The novel coronavirus (COVID-19) pandemic is far more than just a health crisis: it has shaken societies and economies to their core. Each individual is dealing with their own crises.
Before the COVID-19 pandemic struck in March 2020, Mili (not real name) struggled to feed her four young children and send her two older children to school. Her husband was employed full-time in construction, providing an income to the family. However, when the COVID-19 pandemic reached Fiji’s shores and government enacted lockdowns to mitigate the spread of the virus, her life started falling apart.
Her husband’s working hours were reduced to three hours per day. All schools were closed. Mili, the four children and her husband were all confined to a one-room house in a crowded settlement community, causing considerable friction in the family. They struggled to put food on the table with half of their usual income adding huge amounts of pressure and stress.
Unable to pay their rent, her husband moved to his friend’s house in town to continue working while she moved back to her village in the countryside with the four children to live with her elderly parents - where she knew they would be supported, but not as welcomed guests. With her husband no longer supporting the family, Mili is terrified their marriage and life together as a family will fall apart.
This is one of the many calls received through the counselling helpline set up by Empower Pacific, a civil society organization (CSO) in Fiji, to assist clients by listening and responding to each crisis story.
This is not an isolated story. Empower Pacific extended its counselling services online soon after the Fijian Government declared a lockdown on the Sugar City of Lautoka on 20 March (this was lifted on 7 April). They were only available in person previously. Even though Empower Pacific’s headquarters is based in Lautoka, the lockdown spurred the shift to online services. Counsellors are able to take calls 24 hours a day, seven days a week, and provide confidential counselling services. Since then 1,969 calls were received (as of 11 August), the majority of whom were women.
Empower Pacific Chief Executive Officer, Patrick Morgam said, “We have received calls about loss or reduction of jobs and income, becoming unable to afford basic food, housing rent and life-saving medication, breakdown of relationships between couples, children and parents, including violence and neglect. The issues people talked to us are often complex, driving them even to suicide attempts in the most serious of cases.”
“We often provide immediate support to the clients who call us, in many cases women who are struggling to meet their family needs or suffering from violence and relationship issues at home."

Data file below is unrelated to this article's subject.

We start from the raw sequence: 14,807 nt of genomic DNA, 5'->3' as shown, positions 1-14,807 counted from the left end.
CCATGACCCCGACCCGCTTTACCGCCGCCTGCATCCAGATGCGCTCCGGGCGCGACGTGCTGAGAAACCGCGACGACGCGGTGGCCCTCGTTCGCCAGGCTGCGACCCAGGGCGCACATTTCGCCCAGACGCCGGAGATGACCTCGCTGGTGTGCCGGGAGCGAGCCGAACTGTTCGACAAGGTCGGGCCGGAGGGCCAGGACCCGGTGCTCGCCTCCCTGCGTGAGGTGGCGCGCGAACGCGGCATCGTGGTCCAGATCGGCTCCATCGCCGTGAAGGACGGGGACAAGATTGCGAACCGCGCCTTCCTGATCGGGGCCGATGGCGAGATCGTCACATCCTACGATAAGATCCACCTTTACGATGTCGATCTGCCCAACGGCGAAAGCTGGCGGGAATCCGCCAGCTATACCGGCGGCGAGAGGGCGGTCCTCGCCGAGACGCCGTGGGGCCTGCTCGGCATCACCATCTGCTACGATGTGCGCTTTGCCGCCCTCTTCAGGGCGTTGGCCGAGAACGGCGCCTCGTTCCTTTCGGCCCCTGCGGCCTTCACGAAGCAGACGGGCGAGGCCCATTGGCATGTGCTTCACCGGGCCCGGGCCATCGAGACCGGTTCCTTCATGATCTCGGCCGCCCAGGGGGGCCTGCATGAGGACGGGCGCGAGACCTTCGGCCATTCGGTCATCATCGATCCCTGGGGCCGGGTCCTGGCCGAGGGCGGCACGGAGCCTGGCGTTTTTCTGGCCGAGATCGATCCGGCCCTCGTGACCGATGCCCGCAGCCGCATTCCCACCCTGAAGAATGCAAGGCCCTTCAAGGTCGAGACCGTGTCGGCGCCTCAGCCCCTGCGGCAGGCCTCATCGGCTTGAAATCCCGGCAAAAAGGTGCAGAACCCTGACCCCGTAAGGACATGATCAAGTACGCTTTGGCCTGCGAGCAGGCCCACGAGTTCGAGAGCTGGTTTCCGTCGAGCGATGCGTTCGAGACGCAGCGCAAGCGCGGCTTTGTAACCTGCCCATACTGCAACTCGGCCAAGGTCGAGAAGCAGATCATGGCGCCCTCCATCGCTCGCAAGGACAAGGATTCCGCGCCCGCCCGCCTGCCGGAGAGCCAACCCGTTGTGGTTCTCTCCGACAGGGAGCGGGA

“While attending individual psychosocial needs, we also provide awareness raising sessions engaging with both women and men to address the issues, which is, I believe, leading to transformation of unequal power relationships between men and women in a peaceful manner and contributing to prevention of violence and gender equality,” said Mr. Morgam.
The UN policy brief on the impact of COVID-19 on women published in April this year says women already do three times as much unpaid care work as men, and with COVID-19, unpaid care work has increased, with children out-of-school, heightened care needs of older persons and overwhelmed health services. The brief also showed a concerning global trend whereby violence against women has surged in all forms during the pandemic.
The UN Development Programme (UNDP) as the technical lead for the socio-economic response, immediately supported Empower Pacific’s initiative through Fiji Access to Justice Project, funded by the European Union.
The project provided mobile smartphones and tablet computers with broadband internet connectivity, enabling the counsellors to provide counselling remotely for their safety and efficiency during the lockdown. Counselling service, through phone calls, video calls and text messages became more accessible by people living in remote communities, whether outer islands or interior of Fiji, and persons with disabilities.
The Fiji Access to Justice Project supports access to justice, in particular for impoverished and vulnerable groups. It does so by empowering people to access their legal rights and services, strengthening key justice institutions to deliver improved services, and strengthening the capacity of CSOs to deliver justice accompaniment services, with a special focus on supporting persons with disabilities and survivors of sexual and gender-based violence.
As the efforts to progress the Sustainable Development Goals (SDGs) and the COVID-19 pandemic response are intertwined, the project through integrated approach supports Fiji’s commitment to advancing SDGs with focus on Goal 5 - to achieve gender equality and empowerment of women and girls, and Goal 16 - to promote peaceful and inclusive societies for sustainable development, provide access to justice for all and build effective, accountable and inclusive institutions at all levels.